If the government “repeatedly concludes that it has not been defrauded,” could fraud have nonetheless occurred? The Fifth Circuit grappled with this question when reviewing an appeal from a $663 million jury verdict against Trinity Industries, a manufacturer of highway guardrails. See United States ex rel. Harman v. Trinity Indus., No. 15-41172 (5th Cir. Sept. 29, 2017). In finding the relator’s allegations of materiality wanting, the Fifth Circuit’s grant of judgment as a matter of law for Trinity Industries reiterated that the Supreme Court’s Escobar decision “heightened” the materiality standard to “adjust tensions between singular private interests and those of government and cabin the greed that fuels” False Claims Act litigation.
In Escobar, the Supreme Court upheld implied certification claims “at least where two conditions are satisfied,” namely specific misrepresentations and noncompliance with a material requirement. Some courts have interpreted this phrase as defining two necessary conditions to establish implied certification liability under the FCA. Other courts view the phrase as introducing one potential path to liability, where the first condition, specific misrepresentations, is not required. Citing what has emerged as a “majority view” among district courts in the Second Circuit that the two conditions are mandatory, the Southern District of New York recently deepened the divide. See United States ex rel. Forcier v. Computer Scis. Corp., No. 12-cv-1750 (S.D.N.Y. Aug. 10, 2017). (more…)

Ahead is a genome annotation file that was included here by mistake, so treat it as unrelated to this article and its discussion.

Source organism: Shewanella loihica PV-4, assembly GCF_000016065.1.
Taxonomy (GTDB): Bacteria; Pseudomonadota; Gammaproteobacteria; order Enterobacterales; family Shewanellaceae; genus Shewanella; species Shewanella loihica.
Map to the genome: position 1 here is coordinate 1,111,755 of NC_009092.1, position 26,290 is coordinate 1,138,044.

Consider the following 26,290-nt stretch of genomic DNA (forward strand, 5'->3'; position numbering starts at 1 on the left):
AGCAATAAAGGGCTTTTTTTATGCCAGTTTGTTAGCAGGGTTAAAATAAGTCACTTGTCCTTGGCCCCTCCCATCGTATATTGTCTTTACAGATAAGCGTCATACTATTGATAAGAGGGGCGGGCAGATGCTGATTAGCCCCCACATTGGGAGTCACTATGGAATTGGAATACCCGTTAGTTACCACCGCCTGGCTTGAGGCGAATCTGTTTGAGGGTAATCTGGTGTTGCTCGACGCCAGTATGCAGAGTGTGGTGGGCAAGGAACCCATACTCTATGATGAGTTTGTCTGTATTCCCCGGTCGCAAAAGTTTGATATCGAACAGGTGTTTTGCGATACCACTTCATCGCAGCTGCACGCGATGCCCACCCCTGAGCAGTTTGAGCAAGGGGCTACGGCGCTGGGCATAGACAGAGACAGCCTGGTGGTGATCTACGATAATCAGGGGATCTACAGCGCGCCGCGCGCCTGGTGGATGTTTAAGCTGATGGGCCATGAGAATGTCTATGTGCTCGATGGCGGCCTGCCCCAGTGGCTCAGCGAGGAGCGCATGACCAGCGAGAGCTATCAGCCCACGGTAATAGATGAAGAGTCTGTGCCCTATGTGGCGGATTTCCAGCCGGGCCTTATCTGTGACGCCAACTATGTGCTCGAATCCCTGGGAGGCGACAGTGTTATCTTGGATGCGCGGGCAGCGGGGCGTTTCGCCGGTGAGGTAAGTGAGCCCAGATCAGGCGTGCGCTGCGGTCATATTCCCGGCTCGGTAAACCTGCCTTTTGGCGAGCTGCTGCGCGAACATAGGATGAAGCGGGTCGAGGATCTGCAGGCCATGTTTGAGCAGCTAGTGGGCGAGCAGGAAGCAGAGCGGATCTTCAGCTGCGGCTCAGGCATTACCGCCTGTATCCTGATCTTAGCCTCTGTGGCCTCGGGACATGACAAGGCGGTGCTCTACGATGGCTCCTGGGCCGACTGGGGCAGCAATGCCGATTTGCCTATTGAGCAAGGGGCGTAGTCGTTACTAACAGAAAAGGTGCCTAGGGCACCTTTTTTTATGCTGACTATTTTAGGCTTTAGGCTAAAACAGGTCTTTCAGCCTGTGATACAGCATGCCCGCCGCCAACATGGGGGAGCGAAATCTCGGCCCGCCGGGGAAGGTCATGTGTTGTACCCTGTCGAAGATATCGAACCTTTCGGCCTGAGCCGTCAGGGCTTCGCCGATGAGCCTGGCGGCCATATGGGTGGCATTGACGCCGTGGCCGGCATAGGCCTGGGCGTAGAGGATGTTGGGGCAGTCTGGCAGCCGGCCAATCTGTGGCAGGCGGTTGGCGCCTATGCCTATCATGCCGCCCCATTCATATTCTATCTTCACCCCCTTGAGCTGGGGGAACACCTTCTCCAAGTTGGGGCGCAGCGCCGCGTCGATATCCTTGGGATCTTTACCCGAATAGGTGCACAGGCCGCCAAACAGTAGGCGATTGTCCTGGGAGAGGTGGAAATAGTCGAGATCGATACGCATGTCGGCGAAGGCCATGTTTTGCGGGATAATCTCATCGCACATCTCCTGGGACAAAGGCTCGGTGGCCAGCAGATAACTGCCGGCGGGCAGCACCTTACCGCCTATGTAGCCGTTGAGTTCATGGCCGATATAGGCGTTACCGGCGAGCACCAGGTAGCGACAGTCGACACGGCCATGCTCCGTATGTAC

Both before and after the Supreme Court’s decision in Escobar, courts have hesitated to accept “fraud on the FDA” theories of liability, which posit that misrepresentations aimed at FDA render subsequent requests to government payors false. Breaking with a growing line of courts, the Ninth Circuit recently articulated a broad understanding of how noncompliance with FDA regulations can form the basis of FCA liability. See United States ex rel. Campie v. Gilead Sciences, Inc., No. 15-16380 (9th Cir. July 7, 2017). (more…)
The heightened materiality standard imposed by the Supreme Court last year in Escobar continues to pose a formidable bar to relators pursuing expansive theories of FCA liability. As we explain below, one court recently rejected a claim against pharmaceutical manufacturers alleging that the defendants had fraudulently induced state formulary committees to cover the defendants’ drug, refusing to take a “step toward bringing all misrepresentations to government bodies within the purview of the FCA.” See United States ex rel. Dickson v. Bristol-Myers Squibb Co., No. 13-cv-01039 (D.N.J. June 27, 2017). (more…)
Noncompliance with ambiguous regulations often presents a weak case for an FCA suit. A growing number of courts (as discussed here and here) have held that reasonable interpretations of regulations, absent contrary guidance from the government, reflect a mens rea inconsistent with the requisite “knowing” misconduct under the FCA. However, the Eleventh Circuit recently reached a contrary conclusion, holding that defendants who articulate reasonable interpretations of ambiguous regulations can nonetheless be liable under the FCA. See United States ex rel. Phalp v. Lincare Holdings, Inc., No. 16-10532 (May 26, 2017). (more…)